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Turkey Capitalizes on Afghanistan Distraction to Attack Kurdish Forces in Syria

1 37 1
20.09.2021

Zeynab Serekaniye was not a hardened soldier. The 26-year-old joined the all-female, Kurdish-led Women’s Protection Units, or YPJ, just nine months ago. Since the Islamic State was largely defeated in Syria in 2019, daily combat had ceased, so Serekaniye spent much of her time at her base in Tal Tamr in northeast Syria making tea for the other female fighters or reading their fortunes from leftover coffee grounds. But at night, one of the women always stayed awake to listen for the buzz of drones in the sky from their main adversary, Turkey.

When I interviewed Serekaniye for a piece about the YPJ published in the Guardian in July, she said she’d been a tomboy, growing up with four brothers. She said she never planned to join a militia, but that living in a country with increasing conflict and a growing occupation by Turkey had made it a necessity.

“It’s very difficult to see your country occupied by someone else,” Serekaniye said. She wore utilitarian clothing and liked to carry her Kalashnikov slung over her shoulder. She walked with a limp from an injury she’d gotten during training. But her earnest, often goofy manner betrayed any sense of toughness. She never saw battle.

Zeynab Serekaniye was not a hardened soldier. The 26-year-old joined the all-female, Kurdish-led Women’s Protection Units, or YPJ, just nine months ago. Since the Islamic State was largely defeated in Syria in 2019, daily combat had ceased, so Serekaniye spent much of her time at her base in Tal Tamr in northeast Syria making tea for the other female fighters or reading their fortunes from leftover coffee grounds. But at night, one of the women always stayed awake to listen for the buzz of drones in the sky from their main adversary, Turkey.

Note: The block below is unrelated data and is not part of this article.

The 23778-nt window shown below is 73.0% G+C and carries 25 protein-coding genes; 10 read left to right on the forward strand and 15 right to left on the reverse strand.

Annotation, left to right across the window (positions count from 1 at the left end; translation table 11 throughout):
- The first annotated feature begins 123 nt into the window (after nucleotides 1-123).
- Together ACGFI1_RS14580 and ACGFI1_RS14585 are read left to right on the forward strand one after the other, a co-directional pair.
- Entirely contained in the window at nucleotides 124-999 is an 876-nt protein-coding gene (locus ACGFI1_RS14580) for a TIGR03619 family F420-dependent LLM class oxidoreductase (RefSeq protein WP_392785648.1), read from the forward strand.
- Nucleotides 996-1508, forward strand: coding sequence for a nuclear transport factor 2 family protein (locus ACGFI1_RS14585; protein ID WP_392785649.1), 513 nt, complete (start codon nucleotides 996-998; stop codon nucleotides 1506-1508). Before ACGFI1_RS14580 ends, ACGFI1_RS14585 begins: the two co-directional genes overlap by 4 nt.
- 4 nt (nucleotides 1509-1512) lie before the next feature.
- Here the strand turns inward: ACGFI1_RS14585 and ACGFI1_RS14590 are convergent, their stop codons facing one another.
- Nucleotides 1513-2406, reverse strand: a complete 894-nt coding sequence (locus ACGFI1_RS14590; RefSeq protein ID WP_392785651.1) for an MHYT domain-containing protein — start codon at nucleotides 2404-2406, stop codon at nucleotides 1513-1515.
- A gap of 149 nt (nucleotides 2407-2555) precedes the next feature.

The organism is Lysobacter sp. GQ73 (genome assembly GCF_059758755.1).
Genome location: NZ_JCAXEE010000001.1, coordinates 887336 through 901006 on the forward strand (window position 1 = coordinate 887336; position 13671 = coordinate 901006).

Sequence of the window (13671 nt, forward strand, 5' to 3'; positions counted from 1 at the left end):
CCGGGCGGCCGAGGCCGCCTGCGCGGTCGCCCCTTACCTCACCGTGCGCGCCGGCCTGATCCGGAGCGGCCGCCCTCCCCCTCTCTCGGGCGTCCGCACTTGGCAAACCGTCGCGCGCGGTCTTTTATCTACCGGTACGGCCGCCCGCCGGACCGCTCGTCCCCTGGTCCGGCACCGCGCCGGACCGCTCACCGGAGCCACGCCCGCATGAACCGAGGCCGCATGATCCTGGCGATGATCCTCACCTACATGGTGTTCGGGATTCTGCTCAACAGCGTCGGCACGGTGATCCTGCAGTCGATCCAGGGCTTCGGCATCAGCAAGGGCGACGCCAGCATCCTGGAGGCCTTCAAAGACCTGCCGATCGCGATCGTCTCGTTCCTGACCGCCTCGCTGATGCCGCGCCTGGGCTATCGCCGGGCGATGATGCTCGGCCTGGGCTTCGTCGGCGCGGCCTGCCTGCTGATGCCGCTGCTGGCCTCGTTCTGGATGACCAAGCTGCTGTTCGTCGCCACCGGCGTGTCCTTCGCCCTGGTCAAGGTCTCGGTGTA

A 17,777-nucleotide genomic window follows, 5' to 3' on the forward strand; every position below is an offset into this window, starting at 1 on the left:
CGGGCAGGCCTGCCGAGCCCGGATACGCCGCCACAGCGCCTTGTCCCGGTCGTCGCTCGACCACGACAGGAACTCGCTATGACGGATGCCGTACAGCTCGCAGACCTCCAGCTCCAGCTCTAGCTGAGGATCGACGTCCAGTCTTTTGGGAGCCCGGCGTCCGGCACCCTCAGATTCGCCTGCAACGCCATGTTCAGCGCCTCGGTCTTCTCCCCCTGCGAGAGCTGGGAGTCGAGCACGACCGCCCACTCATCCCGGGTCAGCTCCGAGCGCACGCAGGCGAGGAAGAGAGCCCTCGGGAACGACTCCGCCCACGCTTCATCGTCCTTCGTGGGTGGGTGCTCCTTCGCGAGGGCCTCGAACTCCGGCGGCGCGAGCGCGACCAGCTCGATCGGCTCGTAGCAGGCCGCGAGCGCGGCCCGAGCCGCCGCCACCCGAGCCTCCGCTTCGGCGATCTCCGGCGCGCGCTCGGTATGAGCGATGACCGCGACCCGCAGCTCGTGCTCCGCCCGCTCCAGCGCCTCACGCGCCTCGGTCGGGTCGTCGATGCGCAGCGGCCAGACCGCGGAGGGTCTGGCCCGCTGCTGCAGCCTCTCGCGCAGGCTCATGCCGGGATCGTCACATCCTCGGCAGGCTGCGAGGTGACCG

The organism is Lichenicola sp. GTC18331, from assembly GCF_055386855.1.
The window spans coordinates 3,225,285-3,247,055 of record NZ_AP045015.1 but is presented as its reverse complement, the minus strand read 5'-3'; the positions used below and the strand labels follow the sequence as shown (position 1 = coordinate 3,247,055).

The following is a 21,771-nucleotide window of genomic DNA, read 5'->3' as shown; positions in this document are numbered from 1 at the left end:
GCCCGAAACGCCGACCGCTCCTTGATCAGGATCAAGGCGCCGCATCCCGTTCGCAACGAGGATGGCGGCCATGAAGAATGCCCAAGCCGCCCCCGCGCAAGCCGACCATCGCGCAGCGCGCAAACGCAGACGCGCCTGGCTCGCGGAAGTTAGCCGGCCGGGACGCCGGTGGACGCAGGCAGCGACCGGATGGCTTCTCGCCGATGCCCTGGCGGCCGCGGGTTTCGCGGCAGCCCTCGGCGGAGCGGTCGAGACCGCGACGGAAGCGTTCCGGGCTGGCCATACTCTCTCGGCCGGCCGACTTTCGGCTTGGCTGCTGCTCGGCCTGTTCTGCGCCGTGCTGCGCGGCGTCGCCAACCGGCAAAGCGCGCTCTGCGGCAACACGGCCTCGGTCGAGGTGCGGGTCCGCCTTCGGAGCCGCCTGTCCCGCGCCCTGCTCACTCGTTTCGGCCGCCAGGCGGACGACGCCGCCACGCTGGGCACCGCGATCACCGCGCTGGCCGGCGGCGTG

When I interviewed Serekaniye for a piece about the YPJ published in the Guardian in July, she said she’d been a tomboy, growing up with four brothers. She said she never planned to join a militia, but that living in a country with increasing conflict and a growing occupation by Turkey had made it a necessity.

“It’s very difficult to see your country occupied by someone else,” Serekaniye said. She wore utilitarian clothing and liked to carry her Kalashnikov slung over her shoulder. She walked with a limp from an injury she’d gotten during training. But her earnest, often goofy manner betrayed any sense of toughness. She never saw battle.

On Sept. 1, Serekaniye was killed by a Turkish drone strike while making tea in Tal Tamr. The strike was part of a recent wave of Turkish attacks on Kurdish forces that have killed at least a dozen civilians in Iraq and Syria, as well as high-level militia members—including Serekaniye’s........

© Foreign Policy


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